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October 2012

Window Dressing for Booth Display - Dessert Delight

Today's post continues the series of window design ideas for booth display. Deliciously sweet inspired ideas for giving your booth sparkle and delight.
Buy fake food.  Tie your jewelry to the display to prevent theft (if necessary.)
While this window shows many shelves of ice cream cones...I think one shelf (perhaps larger than real life) would do just fine for your booth.


 Keeping with the desert theme....

Instead of the cherry on the side (as in this photo)...what if it were a red hat or red purse on top of the "whipped cream". One big cupcake (on a stand) in the back of your booth with your merchandise as the "cherry on top" along with your name in red...for an eye-catching display. Your sign should match.


If you could carry the red accent throughout your booth, that would be better. Make your own fake cupcakes or buy fake food that fits in your display cases or a stack at the edge of your booth.

Go larger than life with your own display.

What about all red accents?


What about collaborating with another maker for display? Use one item like this entertaining cake plate (right) to establish your theme.


If your work is small, what if were displayed on Cake Plates? Yard sales shopping might help you find some great resources. Go white on white for a sophisticated display.


This post was updated on June 27, 2022.

Window Dressing for Booth Display Inspiration

Let's continue with the objective to look at window dressing for booth display inspiration. The great thing about looking at window design for ideas is the similarities to designing a craft show/art festival booth.

  • the space is shallow
  • the main objective is to catch the eye of the passerby
  • the display is temporary

I am so excited about these ideas found online, and would like to share images for a couple of posts!  Please keep in mind that the objective is to be inspired by elements in each photo, not copy the idea. Some ideas will fit your work perfectly, others will be the wrong style.

ABC used minimalist window details to illuminate visionary designers. These included Tom Dixon, The Conran Shop, Moroso/M’Afrique, local designers with VOOS Brooklyn, Glas Italia, and a tribute to the classic Fritz Hansen Egg Chair by artist Tal R.

Pure white, black details, and a spot of color always make an eye-catching combination. Keep the color accent to one strong color.


Nordstrom’s Seattle flagship store window designed by Nate Rasmussen.

An area of eye-catching and energizing color with diagonal lines from the cord creates a memorable impression. The cord could be used to hang anything from pitchers to clothing. The gears are completely optional. 


White suit cases against a colored backgroundeOld suitcases and trunks painted white against a colored background look great. The suitcases might even be used to carry your work to the show, then used as props. Use the suitcases to support shelves. Or stack the suitcases to become pedestals.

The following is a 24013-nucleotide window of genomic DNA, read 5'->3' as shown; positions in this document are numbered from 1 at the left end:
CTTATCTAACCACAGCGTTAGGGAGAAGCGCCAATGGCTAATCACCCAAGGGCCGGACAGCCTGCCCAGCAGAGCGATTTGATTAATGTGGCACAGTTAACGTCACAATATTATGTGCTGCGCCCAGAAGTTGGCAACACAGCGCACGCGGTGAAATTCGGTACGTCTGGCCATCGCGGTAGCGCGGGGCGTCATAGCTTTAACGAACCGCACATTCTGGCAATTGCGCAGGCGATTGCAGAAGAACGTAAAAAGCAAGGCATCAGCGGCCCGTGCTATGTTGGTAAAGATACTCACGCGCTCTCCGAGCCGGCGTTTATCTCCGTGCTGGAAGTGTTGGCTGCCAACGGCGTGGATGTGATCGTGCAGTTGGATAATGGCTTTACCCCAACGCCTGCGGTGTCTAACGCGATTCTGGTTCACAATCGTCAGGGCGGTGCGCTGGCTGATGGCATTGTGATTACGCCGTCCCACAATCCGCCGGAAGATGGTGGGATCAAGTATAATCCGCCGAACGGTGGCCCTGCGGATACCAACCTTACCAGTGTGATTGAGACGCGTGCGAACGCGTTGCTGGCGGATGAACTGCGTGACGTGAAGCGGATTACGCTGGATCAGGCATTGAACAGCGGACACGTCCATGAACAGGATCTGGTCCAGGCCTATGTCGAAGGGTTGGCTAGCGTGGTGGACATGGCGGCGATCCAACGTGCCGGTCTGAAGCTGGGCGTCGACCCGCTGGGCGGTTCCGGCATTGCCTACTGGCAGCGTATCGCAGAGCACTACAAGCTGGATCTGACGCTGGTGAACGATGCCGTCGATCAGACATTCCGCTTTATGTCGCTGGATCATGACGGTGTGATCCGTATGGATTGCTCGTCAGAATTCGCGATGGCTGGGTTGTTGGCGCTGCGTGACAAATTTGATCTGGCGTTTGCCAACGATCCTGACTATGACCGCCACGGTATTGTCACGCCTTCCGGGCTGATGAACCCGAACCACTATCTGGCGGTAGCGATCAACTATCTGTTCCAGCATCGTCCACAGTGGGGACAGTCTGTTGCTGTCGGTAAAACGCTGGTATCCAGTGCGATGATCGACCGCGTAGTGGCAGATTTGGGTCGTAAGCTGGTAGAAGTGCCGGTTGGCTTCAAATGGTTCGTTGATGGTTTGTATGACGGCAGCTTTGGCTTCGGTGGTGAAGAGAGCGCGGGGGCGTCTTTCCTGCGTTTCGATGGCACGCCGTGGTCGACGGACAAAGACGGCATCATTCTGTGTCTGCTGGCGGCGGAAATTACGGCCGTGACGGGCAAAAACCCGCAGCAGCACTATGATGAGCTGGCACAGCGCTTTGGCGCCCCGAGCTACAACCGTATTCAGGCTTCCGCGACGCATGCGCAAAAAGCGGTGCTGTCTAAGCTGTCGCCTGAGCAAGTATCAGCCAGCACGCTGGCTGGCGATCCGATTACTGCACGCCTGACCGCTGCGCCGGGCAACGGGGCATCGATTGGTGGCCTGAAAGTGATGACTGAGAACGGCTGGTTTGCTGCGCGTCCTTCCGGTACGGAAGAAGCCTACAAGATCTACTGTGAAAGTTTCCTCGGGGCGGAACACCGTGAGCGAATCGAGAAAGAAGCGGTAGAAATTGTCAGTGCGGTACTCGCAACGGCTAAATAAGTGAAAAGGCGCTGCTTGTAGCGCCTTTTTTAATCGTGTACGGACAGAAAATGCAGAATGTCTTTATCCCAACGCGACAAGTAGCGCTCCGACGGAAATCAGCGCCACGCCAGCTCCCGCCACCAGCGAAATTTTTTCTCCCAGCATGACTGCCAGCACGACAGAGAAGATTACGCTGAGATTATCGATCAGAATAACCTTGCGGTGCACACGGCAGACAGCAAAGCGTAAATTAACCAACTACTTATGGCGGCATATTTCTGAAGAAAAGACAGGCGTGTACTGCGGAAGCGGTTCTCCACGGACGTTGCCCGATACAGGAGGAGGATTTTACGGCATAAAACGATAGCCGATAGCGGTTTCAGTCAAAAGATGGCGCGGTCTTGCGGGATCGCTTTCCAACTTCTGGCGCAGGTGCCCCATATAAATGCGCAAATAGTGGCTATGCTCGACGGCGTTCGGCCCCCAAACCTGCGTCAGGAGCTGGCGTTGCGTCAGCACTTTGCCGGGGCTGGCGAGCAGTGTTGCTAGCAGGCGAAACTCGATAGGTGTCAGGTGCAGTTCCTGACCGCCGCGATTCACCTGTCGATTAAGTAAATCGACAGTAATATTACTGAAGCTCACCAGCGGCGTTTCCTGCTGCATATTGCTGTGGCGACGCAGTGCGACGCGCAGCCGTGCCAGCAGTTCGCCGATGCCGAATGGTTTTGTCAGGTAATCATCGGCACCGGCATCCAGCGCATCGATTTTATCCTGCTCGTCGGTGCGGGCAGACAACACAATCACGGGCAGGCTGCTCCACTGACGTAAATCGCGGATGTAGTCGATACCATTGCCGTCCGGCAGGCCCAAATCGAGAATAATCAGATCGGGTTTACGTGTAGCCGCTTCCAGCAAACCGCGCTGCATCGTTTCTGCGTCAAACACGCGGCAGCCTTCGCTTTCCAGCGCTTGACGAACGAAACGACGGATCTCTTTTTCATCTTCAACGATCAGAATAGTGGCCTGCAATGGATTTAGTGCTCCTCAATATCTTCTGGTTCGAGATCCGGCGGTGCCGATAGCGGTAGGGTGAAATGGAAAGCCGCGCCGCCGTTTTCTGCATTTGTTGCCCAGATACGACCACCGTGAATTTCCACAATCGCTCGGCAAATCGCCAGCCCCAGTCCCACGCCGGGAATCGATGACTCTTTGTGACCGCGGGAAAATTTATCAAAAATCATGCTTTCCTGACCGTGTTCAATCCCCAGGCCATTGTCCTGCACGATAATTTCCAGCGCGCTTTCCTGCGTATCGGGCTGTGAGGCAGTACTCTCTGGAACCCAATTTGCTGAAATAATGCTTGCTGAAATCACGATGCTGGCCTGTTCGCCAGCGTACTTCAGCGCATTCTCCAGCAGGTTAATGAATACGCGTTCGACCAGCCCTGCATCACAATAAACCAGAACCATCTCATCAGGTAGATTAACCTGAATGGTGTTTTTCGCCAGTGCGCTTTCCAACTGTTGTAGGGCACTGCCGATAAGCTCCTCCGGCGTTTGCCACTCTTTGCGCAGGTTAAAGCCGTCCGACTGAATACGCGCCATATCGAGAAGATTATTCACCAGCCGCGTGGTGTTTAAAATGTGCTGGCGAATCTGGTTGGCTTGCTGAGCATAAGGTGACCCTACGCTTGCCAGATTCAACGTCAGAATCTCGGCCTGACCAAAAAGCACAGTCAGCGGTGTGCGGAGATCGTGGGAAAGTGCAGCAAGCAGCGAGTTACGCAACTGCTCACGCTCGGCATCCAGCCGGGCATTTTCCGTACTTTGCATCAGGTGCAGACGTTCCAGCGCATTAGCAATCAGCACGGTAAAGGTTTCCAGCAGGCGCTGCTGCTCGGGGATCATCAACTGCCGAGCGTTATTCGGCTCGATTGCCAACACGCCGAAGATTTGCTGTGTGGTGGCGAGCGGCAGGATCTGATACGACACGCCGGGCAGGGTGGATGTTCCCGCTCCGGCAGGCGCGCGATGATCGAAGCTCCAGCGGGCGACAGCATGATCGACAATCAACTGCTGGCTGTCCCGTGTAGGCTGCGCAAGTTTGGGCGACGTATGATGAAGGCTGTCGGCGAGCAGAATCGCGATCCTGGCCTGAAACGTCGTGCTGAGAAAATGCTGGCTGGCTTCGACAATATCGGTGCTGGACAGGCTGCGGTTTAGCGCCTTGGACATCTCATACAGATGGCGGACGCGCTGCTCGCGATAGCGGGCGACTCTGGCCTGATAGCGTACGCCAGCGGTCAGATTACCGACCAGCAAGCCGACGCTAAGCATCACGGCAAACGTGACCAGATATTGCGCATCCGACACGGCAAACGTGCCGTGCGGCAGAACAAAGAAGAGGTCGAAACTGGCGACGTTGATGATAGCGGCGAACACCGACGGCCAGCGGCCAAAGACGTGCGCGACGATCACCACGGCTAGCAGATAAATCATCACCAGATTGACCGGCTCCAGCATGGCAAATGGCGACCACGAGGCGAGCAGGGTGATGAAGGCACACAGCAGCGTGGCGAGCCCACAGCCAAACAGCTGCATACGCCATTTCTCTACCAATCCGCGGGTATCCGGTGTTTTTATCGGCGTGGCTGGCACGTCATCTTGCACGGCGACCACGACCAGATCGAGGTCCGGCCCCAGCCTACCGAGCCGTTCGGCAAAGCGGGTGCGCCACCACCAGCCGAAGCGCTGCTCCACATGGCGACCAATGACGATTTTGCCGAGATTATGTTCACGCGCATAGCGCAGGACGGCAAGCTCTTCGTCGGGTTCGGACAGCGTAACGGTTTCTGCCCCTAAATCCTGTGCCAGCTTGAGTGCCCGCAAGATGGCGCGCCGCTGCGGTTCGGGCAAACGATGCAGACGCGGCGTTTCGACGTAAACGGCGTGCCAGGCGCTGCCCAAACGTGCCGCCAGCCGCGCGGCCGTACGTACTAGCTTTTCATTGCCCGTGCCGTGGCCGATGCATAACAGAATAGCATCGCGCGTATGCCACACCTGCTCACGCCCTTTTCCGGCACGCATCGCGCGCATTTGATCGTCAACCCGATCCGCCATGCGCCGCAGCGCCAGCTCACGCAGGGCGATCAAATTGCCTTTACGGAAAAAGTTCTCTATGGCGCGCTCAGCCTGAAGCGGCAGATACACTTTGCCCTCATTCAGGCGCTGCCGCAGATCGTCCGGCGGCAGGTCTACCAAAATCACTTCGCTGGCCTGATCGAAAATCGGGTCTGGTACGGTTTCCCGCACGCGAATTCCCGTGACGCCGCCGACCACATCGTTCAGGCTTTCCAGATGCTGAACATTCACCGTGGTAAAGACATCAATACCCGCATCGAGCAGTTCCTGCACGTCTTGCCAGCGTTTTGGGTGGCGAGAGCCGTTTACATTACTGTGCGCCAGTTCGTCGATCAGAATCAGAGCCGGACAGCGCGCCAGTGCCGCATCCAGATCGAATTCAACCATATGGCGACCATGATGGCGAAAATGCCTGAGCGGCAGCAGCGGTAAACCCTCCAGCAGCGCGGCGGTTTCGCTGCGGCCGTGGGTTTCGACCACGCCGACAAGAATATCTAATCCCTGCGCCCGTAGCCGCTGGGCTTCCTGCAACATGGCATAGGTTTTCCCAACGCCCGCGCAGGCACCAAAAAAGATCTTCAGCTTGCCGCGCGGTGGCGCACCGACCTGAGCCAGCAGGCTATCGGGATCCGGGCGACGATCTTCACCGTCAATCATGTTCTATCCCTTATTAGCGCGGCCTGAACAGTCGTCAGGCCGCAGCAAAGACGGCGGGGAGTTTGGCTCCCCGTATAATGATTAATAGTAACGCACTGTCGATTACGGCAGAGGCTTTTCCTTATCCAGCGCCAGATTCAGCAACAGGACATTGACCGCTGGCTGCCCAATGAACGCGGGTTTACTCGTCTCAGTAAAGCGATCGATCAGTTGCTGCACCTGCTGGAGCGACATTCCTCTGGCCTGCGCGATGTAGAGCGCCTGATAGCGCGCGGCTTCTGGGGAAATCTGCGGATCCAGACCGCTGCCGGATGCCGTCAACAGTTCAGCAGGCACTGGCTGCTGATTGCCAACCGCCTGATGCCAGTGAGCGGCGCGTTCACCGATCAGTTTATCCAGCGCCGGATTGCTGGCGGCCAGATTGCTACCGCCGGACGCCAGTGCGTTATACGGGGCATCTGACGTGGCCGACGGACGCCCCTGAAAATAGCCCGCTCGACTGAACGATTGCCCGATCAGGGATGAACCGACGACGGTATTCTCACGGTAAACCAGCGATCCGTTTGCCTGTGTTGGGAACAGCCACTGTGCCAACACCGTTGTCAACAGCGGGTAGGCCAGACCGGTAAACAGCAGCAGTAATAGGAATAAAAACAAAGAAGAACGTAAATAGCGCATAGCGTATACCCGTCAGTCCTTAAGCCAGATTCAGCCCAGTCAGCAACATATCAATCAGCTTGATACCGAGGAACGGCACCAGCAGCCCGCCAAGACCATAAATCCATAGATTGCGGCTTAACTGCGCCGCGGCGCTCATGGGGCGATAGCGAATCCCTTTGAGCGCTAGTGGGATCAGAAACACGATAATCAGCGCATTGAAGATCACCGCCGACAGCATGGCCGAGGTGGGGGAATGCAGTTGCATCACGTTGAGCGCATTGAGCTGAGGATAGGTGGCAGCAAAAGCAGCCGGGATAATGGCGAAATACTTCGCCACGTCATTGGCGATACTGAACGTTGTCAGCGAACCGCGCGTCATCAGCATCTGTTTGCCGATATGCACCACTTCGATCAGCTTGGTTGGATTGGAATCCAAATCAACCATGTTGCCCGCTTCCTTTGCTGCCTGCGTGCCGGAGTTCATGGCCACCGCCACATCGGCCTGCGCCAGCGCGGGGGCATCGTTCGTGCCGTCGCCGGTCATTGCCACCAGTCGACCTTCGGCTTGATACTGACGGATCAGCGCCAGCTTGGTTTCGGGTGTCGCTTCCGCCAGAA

This is part of a Louis Vuitton window by Visual Department, Paris. The windows were inspired by a famous photograph from artist Jacques Henri Lartigue.


 Macy’s window with graphic white clouds that acted as platforms for the mannequins or your merchandise. The windows also showcased kites, birds, and insects.

Use your imagination. Blue fabric in the background. Foam core clouds could be a background or extra display for merchandise. Make your own fabric kites to match your aesthetic. One or two kites within a booth space are all you need. Consider putting your name on the kites as a way to get your name up high.


Grafitti background
Topshop's experiential “Colour Shock” window campaign was to mix a life event with commercial art in order to generate a maximum wow factor. The result is a concept that combines a regular window space with the art of up-and-coming Japanese artist Que Houxo, who painted the window space with fluorescent paint, while passersby observed the spectacle.

Fabric or paper with paint or graffiti images
with lots of color and diagonals can really be eye-catching. Don't forget to include your name in the graffiti so everyone remembers your name. What if you let anyone who bought work sign their name on the side of your booth with a paint marker?


Greenbackgroundvintagerust display
Gomez created this window, incorporating funky vintage items, for Saks Fifth Avenue's men's designer pre-fall June 2010 campaign.

The mucky mint green is a nostalgic color from the 1930s. It works perfectly with the rusty metal display. The rusty bins could be anything. Does this match the aesthetic of your work?

Take a really large professional-quality image of your work. Grid it out.

Print the image in sections on photo paper...then mount it on foam core. Hang from the tent structure or pipe and drape. It doesn't matter if the image matches edge to edge like this is the idea of creating an eye-catching display. If you glue some of the foam core to a white cardboard box...that is all you need to push it out from the surface. 

More window ideas coming...